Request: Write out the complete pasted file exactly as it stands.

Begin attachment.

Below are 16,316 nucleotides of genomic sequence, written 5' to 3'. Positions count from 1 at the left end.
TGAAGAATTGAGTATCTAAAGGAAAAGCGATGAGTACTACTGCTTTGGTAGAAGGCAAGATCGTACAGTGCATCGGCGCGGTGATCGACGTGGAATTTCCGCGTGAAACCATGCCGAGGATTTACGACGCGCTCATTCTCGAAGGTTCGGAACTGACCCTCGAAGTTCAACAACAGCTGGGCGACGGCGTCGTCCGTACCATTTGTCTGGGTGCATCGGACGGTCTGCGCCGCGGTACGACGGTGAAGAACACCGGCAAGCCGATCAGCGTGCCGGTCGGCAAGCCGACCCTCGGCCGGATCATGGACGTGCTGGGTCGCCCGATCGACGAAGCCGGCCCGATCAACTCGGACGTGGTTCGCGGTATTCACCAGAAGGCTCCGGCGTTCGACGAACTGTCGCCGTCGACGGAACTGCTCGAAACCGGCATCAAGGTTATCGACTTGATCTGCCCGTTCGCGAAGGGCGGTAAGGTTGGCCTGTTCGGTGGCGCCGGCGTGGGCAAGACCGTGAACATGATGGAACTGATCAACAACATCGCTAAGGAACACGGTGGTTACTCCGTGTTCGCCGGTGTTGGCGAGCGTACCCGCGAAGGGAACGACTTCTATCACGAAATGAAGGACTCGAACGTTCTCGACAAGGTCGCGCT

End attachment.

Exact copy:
Below are 16,316 nucleotides of genomic sequence, written 5' to 3'. Positions count from 1 at the left end.
TGAAGAATTGAGTATCTAAAGGAAAAGCGATGAGTACTACTGCTTTGGTAGAAGGCAAGATCGTACAGTGCATCGGCGCGGTGATCGACGTGGAATTTCCGCGTGAAACCATGCCGAGGATTTACGACGCGCTCATTCTCGAAGGTTCGGAACTGACCCTCGAAGTTCAACAACAGCTGGGCGACGGCGTCGTCCGTACCATTTGTCTGGGTGCATCGGACGGTCTGCGCCGCGGTACGACGGTGAAGAACACCGGCAAGCCGATCAGCGTGCCGGTCGGCAAGCCGACCCTCGGCCGGATCATGGACGTGCTGGGTCGCCCGATCGACGAAGCCGGCCCGATCAACTCGGACGTGGTTCGCGGTATTCACCAGAAGGCTCCGGCGTTCGACGAACTGTCGCCGTCGACGGAACTGCTCGAAACCGGCATCAAGGTTATCGACTTGATCTGCCCGTTCGCGAAGGGCGGTAAGGTTGGCCTGTTCGGTGGCGCCGGCGTGGGCAAGACCGTGAACATGATGGAACTGATCAACAACATCGCTAAGGAACACGGTGGTTACTCCGTGTTCGCCGGTGTTGGCGAGCGTACCCGCGAAGGGAACGACTTCTATCACGAAATGAAGGACTCGAACGTTCTCGACAAGGTCGCGCT